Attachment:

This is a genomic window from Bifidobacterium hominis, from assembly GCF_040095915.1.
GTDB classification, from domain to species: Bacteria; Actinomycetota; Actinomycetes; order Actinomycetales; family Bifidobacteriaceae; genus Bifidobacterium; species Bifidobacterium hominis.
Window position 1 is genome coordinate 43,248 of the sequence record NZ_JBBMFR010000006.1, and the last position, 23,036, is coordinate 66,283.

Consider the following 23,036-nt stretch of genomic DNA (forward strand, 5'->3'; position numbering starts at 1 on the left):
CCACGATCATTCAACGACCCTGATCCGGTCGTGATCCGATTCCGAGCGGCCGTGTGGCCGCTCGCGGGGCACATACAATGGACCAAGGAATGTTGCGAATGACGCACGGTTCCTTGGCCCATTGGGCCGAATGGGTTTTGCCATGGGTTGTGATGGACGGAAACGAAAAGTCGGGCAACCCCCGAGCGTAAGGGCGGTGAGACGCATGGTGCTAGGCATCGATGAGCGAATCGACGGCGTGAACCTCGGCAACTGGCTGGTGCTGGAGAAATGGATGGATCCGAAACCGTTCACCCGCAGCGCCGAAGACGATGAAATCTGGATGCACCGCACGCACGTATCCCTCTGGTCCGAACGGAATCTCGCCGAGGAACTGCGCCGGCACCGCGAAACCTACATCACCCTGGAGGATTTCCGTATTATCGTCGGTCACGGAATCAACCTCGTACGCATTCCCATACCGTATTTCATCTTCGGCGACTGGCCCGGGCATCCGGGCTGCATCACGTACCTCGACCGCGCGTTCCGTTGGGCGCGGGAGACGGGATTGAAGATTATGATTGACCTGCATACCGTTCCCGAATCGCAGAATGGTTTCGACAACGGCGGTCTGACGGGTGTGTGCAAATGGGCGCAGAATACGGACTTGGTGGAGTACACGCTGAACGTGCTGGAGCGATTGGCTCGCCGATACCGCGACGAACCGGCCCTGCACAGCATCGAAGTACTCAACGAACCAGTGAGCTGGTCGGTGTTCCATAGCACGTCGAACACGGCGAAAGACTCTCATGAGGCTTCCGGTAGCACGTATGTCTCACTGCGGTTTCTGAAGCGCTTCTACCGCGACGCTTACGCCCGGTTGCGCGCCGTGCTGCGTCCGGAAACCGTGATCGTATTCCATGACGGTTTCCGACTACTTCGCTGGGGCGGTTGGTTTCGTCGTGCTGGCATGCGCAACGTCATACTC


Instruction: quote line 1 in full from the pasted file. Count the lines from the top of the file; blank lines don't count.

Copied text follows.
This is a genomic window from Bifidobacterium hominis, from assembly GCF_040095915.1.